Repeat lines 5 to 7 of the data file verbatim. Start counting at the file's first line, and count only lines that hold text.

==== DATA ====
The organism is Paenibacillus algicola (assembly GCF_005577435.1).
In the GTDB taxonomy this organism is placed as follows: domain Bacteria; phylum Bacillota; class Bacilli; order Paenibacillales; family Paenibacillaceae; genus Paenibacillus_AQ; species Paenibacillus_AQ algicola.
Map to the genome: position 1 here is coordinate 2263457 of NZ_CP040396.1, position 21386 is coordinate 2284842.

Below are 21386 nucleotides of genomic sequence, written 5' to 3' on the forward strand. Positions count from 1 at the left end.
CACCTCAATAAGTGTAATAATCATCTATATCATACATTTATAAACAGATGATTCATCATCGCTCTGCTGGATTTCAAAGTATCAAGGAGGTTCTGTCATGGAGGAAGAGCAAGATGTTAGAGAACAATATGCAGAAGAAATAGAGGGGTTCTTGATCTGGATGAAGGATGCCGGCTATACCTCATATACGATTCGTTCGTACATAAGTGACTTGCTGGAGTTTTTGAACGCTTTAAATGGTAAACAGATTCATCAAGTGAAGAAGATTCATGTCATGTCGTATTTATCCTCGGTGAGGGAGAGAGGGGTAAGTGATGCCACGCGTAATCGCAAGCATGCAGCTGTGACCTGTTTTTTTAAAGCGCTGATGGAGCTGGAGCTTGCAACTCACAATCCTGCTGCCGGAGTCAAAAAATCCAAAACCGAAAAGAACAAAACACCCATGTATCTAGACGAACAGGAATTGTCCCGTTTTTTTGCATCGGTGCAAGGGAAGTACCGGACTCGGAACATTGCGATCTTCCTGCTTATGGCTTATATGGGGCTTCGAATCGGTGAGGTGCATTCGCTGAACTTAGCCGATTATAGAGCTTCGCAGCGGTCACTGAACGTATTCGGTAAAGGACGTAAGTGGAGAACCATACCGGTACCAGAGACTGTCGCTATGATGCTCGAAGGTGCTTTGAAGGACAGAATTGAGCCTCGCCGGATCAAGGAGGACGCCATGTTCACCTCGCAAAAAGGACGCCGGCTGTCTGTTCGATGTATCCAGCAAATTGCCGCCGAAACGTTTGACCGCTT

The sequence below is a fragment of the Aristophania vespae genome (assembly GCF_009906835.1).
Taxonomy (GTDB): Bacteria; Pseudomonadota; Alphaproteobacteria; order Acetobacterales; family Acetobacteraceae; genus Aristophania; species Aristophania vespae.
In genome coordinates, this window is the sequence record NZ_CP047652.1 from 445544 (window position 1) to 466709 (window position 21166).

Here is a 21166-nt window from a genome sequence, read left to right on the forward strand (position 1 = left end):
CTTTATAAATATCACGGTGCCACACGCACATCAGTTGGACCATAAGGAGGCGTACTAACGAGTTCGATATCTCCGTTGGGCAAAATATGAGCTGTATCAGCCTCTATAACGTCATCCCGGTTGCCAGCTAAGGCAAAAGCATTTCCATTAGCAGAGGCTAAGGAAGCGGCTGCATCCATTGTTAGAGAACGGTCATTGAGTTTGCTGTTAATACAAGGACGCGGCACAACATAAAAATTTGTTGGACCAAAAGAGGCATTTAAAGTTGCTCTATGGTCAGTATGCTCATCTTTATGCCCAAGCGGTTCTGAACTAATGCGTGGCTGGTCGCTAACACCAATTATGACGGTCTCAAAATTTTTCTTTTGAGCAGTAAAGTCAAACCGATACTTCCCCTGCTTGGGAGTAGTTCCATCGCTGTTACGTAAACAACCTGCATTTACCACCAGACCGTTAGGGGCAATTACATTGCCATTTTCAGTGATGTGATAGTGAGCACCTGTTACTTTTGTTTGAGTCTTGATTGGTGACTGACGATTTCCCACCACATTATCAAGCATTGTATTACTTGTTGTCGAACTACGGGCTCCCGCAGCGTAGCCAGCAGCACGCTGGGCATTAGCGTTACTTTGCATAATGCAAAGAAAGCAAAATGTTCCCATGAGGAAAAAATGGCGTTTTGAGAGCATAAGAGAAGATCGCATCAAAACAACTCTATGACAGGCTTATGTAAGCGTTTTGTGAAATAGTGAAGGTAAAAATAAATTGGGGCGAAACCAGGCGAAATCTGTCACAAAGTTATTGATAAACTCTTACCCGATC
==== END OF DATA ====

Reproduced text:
CACCTCAATAAGTGTAATAATCATCTATATCATACATTTATAAACAGATGATTCATCATCGCTCTGCTGGATTTCAAAGTATCAAGGAGGTTCTGTCATGGAGGAAGAGCAAGATGTTAGAGAACAATATGCAGAAGAAATAGAGGGGTTCTTGATCTGGATGAAGGATGCCGGCTATACCTCATATACGATTCGTTCGTACATAAGTGACTTGCTGGAGTTTTTGAACGCTTTAAATGGTAAACAGATTCATCAAGTGAAGAAGATTCATGTCATGTCGTATTTATCCTCGGTGAGGGAGAGAGGGGTAAGTGATGCCACGCGTAATCGCAAGCATGCAGCTGTGACCTGTTTTTTTAAAGCGCTGATGGAGCTGGAGCTTGCAACTCACAATCCTGCTGCCGGAGTCAAAAAATCCAAAACCGAAAAGAACAAAACACCCATGTATCTAGACGAACAGGAATTGTCCCGTTTTTTTGCATCGGTGCAAGGGAAGTACCGGACTCGGAACATTGCGATCTTCCTGCTTATGGCTTATATGGGGCTTCGAATCGGTGAGGTGCATTCGCTGAACTTAGCCGATTATAGAGCTTCGCAGCGGTCACTGAACGTATTCGGTAAAGGACGTAAGTGGAGAACCATACCGGTACCAGAGACTGTCGCTATGATGCTCGAAGGTGCTTTGAAGGACAGAATTGAGCCTCGCCGGATCAAGGAGGACGCCATGTTCACCTCGCAAAAAGGACGCCGGCTGTCTGTTCGATGTATCCAGCAAATTGCCGCCGAAACGTTTGACCGCTT

The sequence below is a fragment of the Aristophania vespae genome (assembly GCF_009906835.1).
Taxonomy (GTDB): Bacteria; Pseudomonadota; Alphaproteobacteria; order Acetobacterales; family Acetobacteraceae; genus Aristophania; species Aristophania vespae.